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Bravo for the great outdoors
Many years ago I participated in an optional off-campus trip
that St. Lawrence University offered to incoming freshmen.
The university, based in Canton, New York, presented them
as “orientation trips.” Unfortunately, I do not remember every
course I enrolled in during my four years there, but nearly
30 years later, I still have fond memories of my orientation trip
experience; it provided a great start to a new chapter of my life.
Bravo to Tim O’Connell and Brock University for initiating
this program and providing this opportunity to their students
(“Orientation program takes students to the great outdoors,”
Mathématiques de la planète Terre
Ursula’s excellent adventure
Program promotes safety through self-awareness
New book marks Shaw Festival’s 50th anniversary
Campus Ici et là Here and there
Orientation program takes students
to the great outdoors
the student leaders will deliver a more formal
university orientation, including healthy choices
around nutrition and fitness,drug and alcohol
awareness, time management, and other tips and
tricks of campus life.
Brock’s BaseCamp offers outdoor skills, campus tips and a chance to meet new friends
PHOTO: BROCK UNIVERSITY
The program is the brainchild of Tim O’Con-
nell, associate professor of recreation and leisure
studies at Brock. Its purpose, he says, is two-fold:
it gives third- and fourth-year students in his
department, who lead the expeditions, a chance
to gain some practical summer experience; and
it offers the incoming students the chance to meet
new people and have some fun. “Really what we’re
after is creating a sense of community and creating
an opportunity for friendships to develop,” says
incoming students to Brock University are
being offered the chance to experience a bit of
the great outdoors before starting their studies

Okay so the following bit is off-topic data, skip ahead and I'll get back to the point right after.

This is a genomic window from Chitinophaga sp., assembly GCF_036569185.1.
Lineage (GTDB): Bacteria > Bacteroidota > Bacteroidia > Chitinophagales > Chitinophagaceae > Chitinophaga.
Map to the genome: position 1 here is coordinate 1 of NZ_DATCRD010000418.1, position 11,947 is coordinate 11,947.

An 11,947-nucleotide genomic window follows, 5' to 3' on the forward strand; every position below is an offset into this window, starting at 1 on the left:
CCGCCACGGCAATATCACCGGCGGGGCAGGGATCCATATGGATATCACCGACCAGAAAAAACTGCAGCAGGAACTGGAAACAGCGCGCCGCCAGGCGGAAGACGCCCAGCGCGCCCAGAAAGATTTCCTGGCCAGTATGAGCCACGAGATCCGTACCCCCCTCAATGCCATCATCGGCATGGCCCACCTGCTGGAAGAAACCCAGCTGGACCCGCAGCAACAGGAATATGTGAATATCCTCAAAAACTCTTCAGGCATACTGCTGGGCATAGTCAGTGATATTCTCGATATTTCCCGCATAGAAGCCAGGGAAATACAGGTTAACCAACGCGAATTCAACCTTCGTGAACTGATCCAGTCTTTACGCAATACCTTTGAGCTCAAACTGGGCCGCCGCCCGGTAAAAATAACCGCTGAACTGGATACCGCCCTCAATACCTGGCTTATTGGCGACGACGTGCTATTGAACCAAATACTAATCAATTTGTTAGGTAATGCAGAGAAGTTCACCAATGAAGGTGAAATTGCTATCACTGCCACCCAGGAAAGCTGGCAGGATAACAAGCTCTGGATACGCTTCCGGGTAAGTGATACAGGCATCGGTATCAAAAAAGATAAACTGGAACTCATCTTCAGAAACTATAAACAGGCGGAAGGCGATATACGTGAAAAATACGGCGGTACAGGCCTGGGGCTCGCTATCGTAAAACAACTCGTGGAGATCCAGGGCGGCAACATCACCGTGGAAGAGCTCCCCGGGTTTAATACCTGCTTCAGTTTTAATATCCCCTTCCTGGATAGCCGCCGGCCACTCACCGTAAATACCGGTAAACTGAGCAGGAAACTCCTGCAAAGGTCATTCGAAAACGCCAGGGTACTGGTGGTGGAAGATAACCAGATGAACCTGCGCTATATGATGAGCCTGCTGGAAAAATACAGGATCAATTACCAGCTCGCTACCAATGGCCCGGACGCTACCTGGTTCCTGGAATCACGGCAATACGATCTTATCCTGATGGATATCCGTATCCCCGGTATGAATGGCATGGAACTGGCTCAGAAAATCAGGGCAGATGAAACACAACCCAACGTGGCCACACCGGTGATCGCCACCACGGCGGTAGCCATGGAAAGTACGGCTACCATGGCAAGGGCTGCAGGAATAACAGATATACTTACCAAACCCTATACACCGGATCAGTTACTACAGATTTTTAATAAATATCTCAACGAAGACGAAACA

this fall. Called Brock BaseCamp, the program
runs from mid-July until late August and offers
first-year students the choice of participating in
either a five-day canoe trip,five-day backpacking
trip, or three-day rock-climbing trip.
There are numerous examples of outdoor
orientation programs at U.S. universities, says
Dr. O’Connell, but to his knowledge this is the
first such program at a Canadian one.
Aside from teaching a few outdoor skills,
Brock BaseCamp was offered for the first time
last summer as a pilot project for a handful of
students; this year’s program will be able to accommodate 78 registrants. Dr. O’Connell says he’d
love to see the program expanded further to accommodate specific groups,such as graduate
students or integrated groups of international
and domestic students. – léo charbonneau
www.affaresunverstares.ca / août-septembre 2011 / 7
Ms. Strasenburgh, a research librarian, is an alumna of St. Lawrence University.
Learning to let go
Parents’ obsession with their kids’ university
education (and life) has its pros and cons (“The
kids go to university, not the parents,” August-September). The big advantage for cash-stripped,
higher educational bastions is to use undergraduates and their parents as cash cows. Today’s
marketing strategies and “you really love me”
syndrome can be exploited to buy parents’ loyalty.
On the other hand, I have problems with parents treating universities as extended high
schools. Perhaps this generation of parents needs
to learn to let their kids go from their clutches.
After all, isn’t that what university education is
all about? Christine Overall’s article is a timely
reminder of parents’ over-involvement in their
kids’ university lives and some of its implications.
Ms. Raksit is a PhD candidate in educational administration
at the University of Toronto.
An important scholarship
The CAPE Scholarship (for Canadians for Access
to Professional Education) rewards community
involvement and education, and is unlike any
other scholarship program in Canada (“
Life-changing scholarships,” May 2011). Its goal is to
make costly professional education available to
students from disenfranchised communities. These
students can then return to those communities,
ensuring that low-income citizens have access to
professional services. CAPE ( www.capescholar-ship.ca) is a registered, grass-roots charity with
no employees: all funds go to the selected scholars.
Mr. Battin, a lawyer in Ottawa, is director of CAPE.
I applaud your article “Is the time right for a field
of hate studies?” (August-September) and answer
the question with a resounding “yes.”
I have taught a fourth-year seminar on hate
crime and hate speech since 2004 at St. Thomas
University and I, along with my students, have
always felt that we barely scratch the surface on
this controversial subject. A field of hate studies
could easily be combined with human rights
programs at other universities to further the goal
of confronting racism and hatred in all of their
Dr. Boudreau is associate professor and chair of the department
of criminology and criminal justice at St. Thomas University.
Nouveautés en ligne!
L'art du réseautage
Vous apprendrez vite à tirer profit des
dîners, cocktails, 5 à 7 et autres activités
À mon avis
Qu’entend-on par liberté universitaire?
Le point de vue de Peter MacKinnon,
recteur de l’Université de la Saskatchewan